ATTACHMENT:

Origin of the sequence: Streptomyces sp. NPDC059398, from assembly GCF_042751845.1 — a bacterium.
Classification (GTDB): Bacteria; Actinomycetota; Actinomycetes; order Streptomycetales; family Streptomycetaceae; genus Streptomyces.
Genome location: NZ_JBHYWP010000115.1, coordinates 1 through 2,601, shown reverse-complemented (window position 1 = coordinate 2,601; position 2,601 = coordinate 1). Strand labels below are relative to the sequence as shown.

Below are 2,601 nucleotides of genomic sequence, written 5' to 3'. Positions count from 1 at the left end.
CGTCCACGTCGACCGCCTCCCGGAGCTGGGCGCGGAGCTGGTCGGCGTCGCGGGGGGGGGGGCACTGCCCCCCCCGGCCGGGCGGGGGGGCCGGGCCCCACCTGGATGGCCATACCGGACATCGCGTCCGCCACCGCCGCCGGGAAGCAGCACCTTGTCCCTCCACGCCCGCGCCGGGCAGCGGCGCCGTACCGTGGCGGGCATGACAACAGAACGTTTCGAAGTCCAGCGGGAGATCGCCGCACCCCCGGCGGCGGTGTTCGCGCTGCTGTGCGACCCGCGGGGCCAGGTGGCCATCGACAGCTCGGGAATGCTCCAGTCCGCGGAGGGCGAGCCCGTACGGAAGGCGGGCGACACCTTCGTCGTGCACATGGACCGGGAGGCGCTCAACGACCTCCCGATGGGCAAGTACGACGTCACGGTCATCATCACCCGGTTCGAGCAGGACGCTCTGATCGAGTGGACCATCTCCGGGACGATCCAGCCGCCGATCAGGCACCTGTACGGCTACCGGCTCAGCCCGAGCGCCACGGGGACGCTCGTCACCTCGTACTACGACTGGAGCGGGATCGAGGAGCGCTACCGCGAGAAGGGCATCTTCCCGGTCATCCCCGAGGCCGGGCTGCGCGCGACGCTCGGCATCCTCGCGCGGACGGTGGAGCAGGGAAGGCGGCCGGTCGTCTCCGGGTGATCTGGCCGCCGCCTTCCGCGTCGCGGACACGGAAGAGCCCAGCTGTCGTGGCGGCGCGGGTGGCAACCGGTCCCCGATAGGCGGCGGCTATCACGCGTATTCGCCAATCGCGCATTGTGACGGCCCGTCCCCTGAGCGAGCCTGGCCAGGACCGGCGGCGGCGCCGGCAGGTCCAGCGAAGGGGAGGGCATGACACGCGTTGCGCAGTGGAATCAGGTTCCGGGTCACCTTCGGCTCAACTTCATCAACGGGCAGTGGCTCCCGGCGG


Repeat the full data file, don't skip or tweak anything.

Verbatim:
Origin of the sequence: Streptomyces sp. NPDC059398, from assembly GCF_042751845.1 — a bacterium.
Classification (GTDB): Bacteria; Actinomycetota; Actinomycetes; order Streptomycetales; family Streptomycetaceae; genus Streptomyces.
Genome location: NZ_JBHYWP010000115.1, coordinates 1 through 2,601, shown reverse-complemented (window position 1 = coordinate 2,601; position 2,601 = coordinate 1). Strand labels below are relative to the sequence as shown.

Below are 2,601 nucleotides of genomic sequence, written 5' to 3'. Positions count from 1 at the left end.
CGTCCACGTCGACCGCCTCCCGGAGCTGGGCGCGGAGCTGGTCGGCGTCGCGGGGGGGGGGGCACTGCCCCCCCCGGCCGGGCGGGGGGGCCGGGCCCCACCTGGATGGCCATACCGGACATCGCGTCCGCCACCGCCGCCGGGAAGCAGCACCTTGTCCCTCCACGCCCGCGCCGGGCAGCGGCGCCGTACCGTGGCGGGCATGACAACAGAACGTTTCGAAGTCCAGCGGGAGATCGCCGCACCCCCGGCGGCGGTGTTCGCGCTGCTGTGCGACCCGCGGGGCCAGGTGGCCATCGACAGCTCGGGAATGCTCCAGTCCGCGGAGGGCGAGCCCGTACGGAAGGCGGGCGACACCTTCGTCGTGCACATGGACCGGGAGGCGCTCAACGACCTCCCGATGGGCAAGTACGACGTCACGGTCATCATCACCCGGTTCGAGCAGGACGCTCTGATCGAGTGGACCATCTCCGGGACGATCCAGCCGCCGATCAGGCACCTGTACGGCTACCGGCTCAGCCCGAGCGCCACGGGGACGCTCGTCACCTCGTACTACGACTGGAGCGGGATCGAGGAGCGCTACCGCGAGAAGGGCATCTTCCCGGTCATCCCCGAGGCCGGGCTGCGCGCGACGCTCGGCATCCTCGCGCGGACGGTGGAGCAGGGAAGGCGGCCGGTCGTCTCCGGGTGATCTGGCCGCCGCCTTCCGCGTCGCGGACACGGAAGAGCCCAGCTGTCGTGGCGGCGCGGGTGGCAACCGGTCCCCGATAGGCGGCGGCTATCACGCGTATTCGCCAATCGCGCATTGTGACGGCCCGTCCCCTGAGCGAGCCTGGCCAGGACCGGCGGCGGCGCCGGCAGGTCCAGCGAAGGGGAGGGCATGACACGCGTTGCGCAGTGGAATCAGGTTCCGGGTCACCTTCGGCTCAACTTCATCAACGGGCAGTGGCTCCCGGCGG